How Miyako Printing Ink the Environment
We have a duty to manufacture products that consider the environment.
As environmental degradation advances on a global scale, a movement is growing throughout society to protect the environment and transform into a recycling-based society.
As a member of society, Miyako Printing Ink works hard to manufacture products with low environmental impact and bring them to market.
In particular, we are committed to creating products that conform to the Ink Green Mark standards and NL regulations, such as our plant-oil inks.
Miyako Printing Ink is committed to meeting the applicable standards. We are determined to fulfill our corporate responsibilities, recognizing our duty to develop environmentally friendly products.
What are Plant-oil Inks?
Soy inks came into widespread use in the mid-1990s.
Although these products enjoyed some success, developments such as the unusual weather patterns caused by global warming have resulted in poor cereal harvests worldwide, as well as growing demand for biomass fuels as substitutes for fossil fuels.
These trends have led to great volatility in the prices of soybeans and other cereals.
Under these circumstances, it is becoming undesirable to use soybeans as a raw material for environmentally friendly inks; indeed, restrictions are being placed on the use of soy oil, which is made from soybeans, a foodstuff.
Accordingly, it is important to expand the use of other, non-food plant oils.
In December 2008 the Japan Printing Ink Makers Association (JPIMA) established plant-oil inks that include soy oil.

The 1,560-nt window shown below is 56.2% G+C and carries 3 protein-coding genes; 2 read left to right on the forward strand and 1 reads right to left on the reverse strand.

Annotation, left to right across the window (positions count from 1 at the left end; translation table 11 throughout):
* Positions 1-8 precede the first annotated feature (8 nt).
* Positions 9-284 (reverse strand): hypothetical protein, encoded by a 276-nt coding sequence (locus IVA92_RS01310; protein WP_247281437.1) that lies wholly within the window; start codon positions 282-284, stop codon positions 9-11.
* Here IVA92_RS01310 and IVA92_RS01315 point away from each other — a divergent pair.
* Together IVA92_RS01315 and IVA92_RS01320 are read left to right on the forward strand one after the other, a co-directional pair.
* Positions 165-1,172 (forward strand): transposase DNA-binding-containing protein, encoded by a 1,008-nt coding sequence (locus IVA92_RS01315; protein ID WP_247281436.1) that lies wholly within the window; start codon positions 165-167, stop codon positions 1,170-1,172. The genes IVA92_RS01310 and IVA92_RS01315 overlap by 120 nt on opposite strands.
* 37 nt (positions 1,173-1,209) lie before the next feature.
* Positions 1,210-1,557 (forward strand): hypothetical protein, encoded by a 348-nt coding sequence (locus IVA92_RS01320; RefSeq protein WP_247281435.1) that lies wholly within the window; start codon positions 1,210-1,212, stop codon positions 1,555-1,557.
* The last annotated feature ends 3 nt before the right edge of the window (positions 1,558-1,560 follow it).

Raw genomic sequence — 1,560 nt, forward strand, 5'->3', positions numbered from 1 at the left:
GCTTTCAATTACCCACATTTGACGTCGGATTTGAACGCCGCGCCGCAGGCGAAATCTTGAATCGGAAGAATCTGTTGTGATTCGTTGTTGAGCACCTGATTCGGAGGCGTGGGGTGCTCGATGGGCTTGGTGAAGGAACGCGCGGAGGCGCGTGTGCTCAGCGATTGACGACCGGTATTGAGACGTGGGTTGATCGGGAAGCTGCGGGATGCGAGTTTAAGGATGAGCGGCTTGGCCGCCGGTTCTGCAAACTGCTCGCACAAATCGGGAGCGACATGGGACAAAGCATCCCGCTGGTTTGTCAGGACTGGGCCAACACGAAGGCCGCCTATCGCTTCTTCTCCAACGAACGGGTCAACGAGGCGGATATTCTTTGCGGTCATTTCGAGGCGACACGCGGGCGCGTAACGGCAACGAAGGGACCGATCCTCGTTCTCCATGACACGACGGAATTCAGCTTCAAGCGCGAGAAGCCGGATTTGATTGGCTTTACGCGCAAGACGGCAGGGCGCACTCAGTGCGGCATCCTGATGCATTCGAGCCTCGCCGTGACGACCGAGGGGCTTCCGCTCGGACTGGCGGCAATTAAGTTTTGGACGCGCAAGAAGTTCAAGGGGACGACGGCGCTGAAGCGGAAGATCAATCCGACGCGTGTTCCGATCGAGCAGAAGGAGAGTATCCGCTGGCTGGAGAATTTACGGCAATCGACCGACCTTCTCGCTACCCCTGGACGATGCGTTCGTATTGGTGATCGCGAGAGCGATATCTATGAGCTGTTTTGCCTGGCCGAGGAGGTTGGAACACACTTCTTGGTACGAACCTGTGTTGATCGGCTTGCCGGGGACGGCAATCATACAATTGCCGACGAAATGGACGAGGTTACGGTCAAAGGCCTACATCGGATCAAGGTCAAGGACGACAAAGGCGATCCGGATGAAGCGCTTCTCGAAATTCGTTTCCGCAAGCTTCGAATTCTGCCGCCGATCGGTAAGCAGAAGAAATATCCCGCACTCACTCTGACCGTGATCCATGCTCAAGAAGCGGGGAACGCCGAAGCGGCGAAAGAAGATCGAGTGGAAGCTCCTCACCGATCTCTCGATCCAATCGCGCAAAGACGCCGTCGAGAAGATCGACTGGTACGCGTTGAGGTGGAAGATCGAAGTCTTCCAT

Plant Oil Content of Inks
- ・Rotary offset inks for newsprint: 30% or more
- ・Non-heat rotary offset inks: 30% or more
- ・Paper inks: 20% or more (10% or more for inks in the colors gold, silver, pearl and white)
- ・Business-form inks: 20% or more
- ・Heat rotary offset inks: 7% or more
- ・UV inks: 7% or more
- ・Flexographic inks: 3% or more proteins derived from plant oils
What is the Ink Green Mark?
The Ink Green Mark is a new environmental marking, established by the JPIMA in September 2015.
Currently, companies supply products that conform to the Plant Oil Ink Mark and the Eco Mark in an effort to reduce environmental impact. Approximately 95% of the market for environmentally friendly inks consists of products that conform to these two standards.
To reduce environmental impact still further, marking systems are being introduced with the biomass content and suitability for recycling and energy-saving performance used as a major index of environmental performance for offset inks and UV inks respectively.
What are the NL Regulations?
The NL regulations are autonomous regulations governing printing inks. Established by the JPIMA, these regulations aim to prohibit the use of chemicals in printing inks as unsuitable raw materials for this purpose, to enhance printing-ink safety, and to promote the supply of safe printed matter.
Products that do not use restricted chemicals are identified with markings indicating conformity with the NL regulations.